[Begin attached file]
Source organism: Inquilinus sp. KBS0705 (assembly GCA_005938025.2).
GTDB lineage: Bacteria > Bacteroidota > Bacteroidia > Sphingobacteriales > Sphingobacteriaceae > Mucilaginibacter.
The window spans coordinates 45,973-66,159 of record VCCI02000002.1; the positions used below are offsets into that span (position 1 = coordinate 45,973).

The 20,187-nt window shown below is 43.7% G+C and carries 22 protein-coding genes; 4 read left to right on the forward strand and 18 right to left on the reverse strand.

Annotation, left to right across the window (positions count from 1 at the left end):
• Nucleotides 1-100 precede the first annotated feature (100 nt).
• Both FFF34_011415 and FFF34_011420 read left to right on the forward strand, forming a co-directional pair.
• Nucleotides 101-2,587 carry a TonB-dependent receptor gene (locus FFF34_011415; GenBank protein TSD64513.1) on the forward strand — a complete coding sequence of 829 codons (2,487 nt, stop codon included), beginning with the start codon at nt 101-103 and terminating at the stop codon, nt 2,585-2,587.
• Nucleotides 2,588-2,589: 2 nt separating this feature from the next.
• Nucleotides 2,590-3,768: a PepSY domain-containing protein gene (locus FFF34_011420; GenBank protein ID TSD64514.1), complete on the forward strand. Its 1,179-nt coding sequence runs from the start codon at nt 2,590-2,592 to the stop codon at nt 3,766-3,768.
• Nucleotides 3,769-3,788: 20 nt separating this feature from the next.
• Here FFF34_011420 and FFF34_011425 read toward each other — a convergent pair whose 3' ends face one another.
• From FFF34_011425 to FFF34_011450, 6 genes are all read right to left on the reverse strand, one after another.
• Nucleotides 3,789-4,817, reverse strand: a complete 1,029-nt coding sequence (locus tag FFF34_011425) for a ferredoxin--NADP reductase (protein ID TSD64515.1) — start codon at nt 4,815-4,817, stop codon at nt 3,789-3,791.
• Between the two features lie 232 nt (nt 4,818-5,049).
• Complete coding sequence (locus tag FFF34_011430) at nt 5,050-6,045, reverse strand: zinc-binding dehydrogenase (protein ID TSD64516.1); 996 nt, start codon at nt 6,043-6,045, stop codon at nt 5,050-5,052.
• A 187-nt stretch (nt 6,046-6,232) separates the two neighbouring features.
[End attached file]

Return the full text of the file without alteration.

Source organism: Inquilinus sp. KBS0705 (assembly GCA_005938025.2).
GTDB lineage: Bacteria > Bacteroidota > Bacteroidia > Sphingobacteriales > Sphingobacteriaceae > Mucilaginibacter.
The window spans coordinates 45,973-66,159 of record VCCI02000002.1; the positions used below are offsets into that span (position 1 = coordinate 45,973).

The 20,187-nt window shown below is 43.7% G+C and carries 22 protein-coding genes; 4 read left to right on the forward strand and 18 right to left on the reverse strand.

Annotation, left to right across the window (positions count from 1 at the left end):
• Nucleotides 1-100 precede the first annotated feature (100 nt).
• Both FFF34_011415 and FFF34_011420 read left to right on the forward strand, forming a co-directional pair.
• Nucleotides 101-2,587 carry a TonB-dependent receptor gene (locus FFF34_011415; GenBank protein TSD64513.1) on the forward strand — a complete coding sequence of 829 codons (2,487 nt, stop codon included), beginning with the start codon at nt 101-103 and terminating at the stop codon, nt 2,585-2,587.
• Nucleotides 2,588-2,589: 2 nt separating this feature from the next.
• Nucleotides 2,590-3,768: a PepSY domain-containing protein gene (locus FFF34_011420; GenBank protein ID TSD64514.1), complete on the forward strand. Its 1,179-nt coding sequence runs from the start codon at nt 2,590-2,592 to the stop codon at nt 3,766-3,768.
• Nucleotides 3,769-3,788: 20 nt separating this feature from the next.
• Here FFF34_011420 and FFF34_011425 read toward each other — a convergent pair whose 3' ends face one another.
• From FFF34_011425 to FFF34_011450, 6 genes are all read right to left on the reverse strand, one after another.
• Nucleotides 3,789-4,817, reverse strand: a complete 1,029-nt coding sequence (locus tag FFF34_011425) for a ferredoxin--NADP reductase (protein ID TSD64515.1) — start codon at nt 4,815-4,817, stop codon at nt 3,789-3,791.
• Between the two features lie 232 nt (nt 4,818-5,049).
• Complete coding sequence (locus tag FFF34_011430) at nt 5,050-6,045, reverse strand: zinc-binding dehydrogenase (protein ID TSD64516.1); 996 nt, start codon at nt 6,043-6,045, stop codon at nt 5,050-5,052.
• A 187-nt stretch (nt 6,046-6,232) separates the two neighbouring features.